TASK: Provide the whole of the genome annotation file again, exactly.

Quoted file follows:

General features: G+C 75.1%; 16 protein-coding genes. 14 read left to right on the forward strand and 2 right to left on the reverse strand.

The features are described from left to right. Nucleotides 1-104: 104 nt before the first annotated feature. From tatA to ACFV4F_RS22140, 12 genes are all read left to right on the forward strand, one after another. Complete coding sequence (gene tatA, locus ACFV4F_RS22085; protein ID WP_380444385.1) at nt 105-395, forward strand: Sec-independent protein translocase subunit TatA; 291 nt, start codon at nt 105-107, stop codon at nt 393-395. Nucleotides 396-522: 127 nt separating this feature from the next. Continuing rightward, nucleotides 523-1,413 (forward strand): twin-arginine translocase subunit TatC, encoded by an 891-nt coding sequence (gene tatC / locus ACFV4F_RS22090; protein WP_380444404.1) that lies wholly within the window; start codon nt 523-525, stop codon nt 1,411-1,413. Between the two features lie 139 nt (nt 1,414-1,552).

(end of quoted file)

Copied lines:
General features: G+C 75.1%; 16 protein-coding genes. 14 read left to right on the forward strand and 2 right to left on the reverse strand.

The features are described from left to right. Nucleotides 1-104: 104 nt before the first annotated feature. From tatA to ACFV4F_RS22140, 12 genes are all read left to right on the forward strand, one after another. Complete coding sequence (gene tatA, locus ACFV4F_RS22085; protein ID WP_380444385.1) at nt 105-395, forward strand: Sec-independent protein translocase subunit TatA; 291 nt, start codon at nt 105-107, stop codon at nt 393-395. Nucleotides 396-522: 127 nt separating this feature from the next. Continuing rightward, nucleotides 523-1,413 (forward strand): twin-arginine translocase subunit TatC, encoded by an 891-nt coding sequence (gene tatC / locus ACFV4F_RS22090; protein WP_380444404.1) that lies wholly within the window; start codon nt 523-525, stop codon nt 1,411-1,413. Between the two features lie 139 nt (nt 1,414-1,552).